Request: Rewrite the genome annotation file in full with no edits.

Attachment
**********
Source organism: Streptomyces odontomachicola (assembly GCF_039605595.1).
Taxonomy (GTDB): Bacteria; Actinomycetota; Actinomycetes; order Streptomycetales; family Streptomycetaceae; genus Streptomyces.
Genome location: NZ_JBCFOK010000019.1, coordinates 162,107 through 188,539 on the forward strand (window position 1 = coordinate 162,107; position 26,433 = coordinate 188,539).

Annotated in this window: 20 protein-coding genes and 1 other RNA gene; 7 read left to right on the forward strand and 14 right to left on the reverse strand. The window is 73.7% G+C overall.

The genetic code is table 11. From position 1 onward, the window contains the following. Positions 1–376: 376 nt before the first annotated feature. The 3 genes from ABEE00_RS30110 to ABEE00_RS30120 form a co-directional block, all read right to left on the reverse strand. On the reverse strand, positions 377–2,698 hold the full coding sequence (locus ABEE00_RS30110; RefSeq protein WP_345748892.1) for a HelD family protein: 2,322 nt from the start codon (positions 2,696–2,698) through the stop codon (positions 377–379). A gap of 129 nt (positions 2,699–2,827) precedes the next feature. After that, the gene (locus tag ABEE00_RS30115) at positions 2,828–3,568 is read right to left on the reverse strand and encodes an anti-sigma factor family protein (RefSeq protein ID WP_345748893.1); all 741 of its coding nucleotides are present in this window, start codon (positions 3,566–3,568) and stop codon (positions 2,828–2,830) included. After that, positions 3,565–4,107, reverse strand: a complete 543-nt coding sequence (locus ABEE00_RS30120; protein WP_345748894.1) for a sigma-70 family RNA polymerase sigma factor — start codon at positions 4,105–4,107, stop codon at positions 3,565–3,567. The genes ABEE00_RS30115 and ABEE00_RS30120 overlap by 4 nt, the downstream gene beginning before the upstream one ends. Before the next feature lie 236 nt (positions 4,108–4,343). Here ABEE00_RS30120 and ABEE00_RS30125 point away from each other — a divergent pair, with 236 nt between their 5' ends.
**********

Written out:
Source organism: Streptomyces odontomachicola (assembly GCF_039605595.1).
Taxonomy (GTDB): Bacteria; Actinomycetota; Actinomycetes; order Streptomycetales; family Streptomycetaceae; genus Streptomyces.
Genome location: NZ_JBCFOK010000019.1, coordinates 162,107 through 188,539 on the forward strand (window position 1 = coordinate 162,107; position 26,433 = coordinate 188,539).

Annotated in this window: 20 protein-coding genes and 1 other RNA gene; 7 read left to right on the forward strand and 14 right to left on the reverse strand. The window is 73.7% G+C overall.

The genetic code is table 11. From position 1 onward, the window contains the following. Positions 1–376: 376 nt before the first annotated feature. The 3 genes from ABEE00_RS30110 to ABEE00_RS30120 form a co-directional block, all read right to left on the reverse strand. On the reverse strand, positions 377–2,698 hold the full coding sequence (locus ABEE00_RS30110; RefSeq protein WP_345748892.1) for a HelD family protein: 2,322 nt from the start codon (positions 2,696–2,698) through the stop codon (positions 377–379). A gap of 129 nt (positions 2,699–2,827) precedes the next feature. After that, the gene (locus tag ABEE00_RS30115) at positions 2,828–3,568 is read right to left on the reverse strand and encodes an anti-sigma factor family protein (RefSeq protein ID WP_345748893.1); all 741 of its coding nucleotides are present in this window, start codon (positions 3,566–3,568) and stop codon (positions 2,828–2,830) included. After that, positions 3,565–4,107, reverse strand: a complete 543-nt coding sequence (locus ABEE00_RS30120; protein WP_345748894.1) for a sigma-70 family RNA polymerase sigma factor — start codon at positions 4,105–4,107, stop codon at positions 3,565–3,567. The genes ABEE00_RS30115 and ABEE00_RS30120 overlap by 4 nt, the downstream gene beginning before the upstream one ends. Before the next feature lie 236 nt (positions 4,108–4,343). Here ABEE00_RS30120 and ABEE00_RS30125 point away from each other — a divergent pair, with 236 nt between their 5' ends.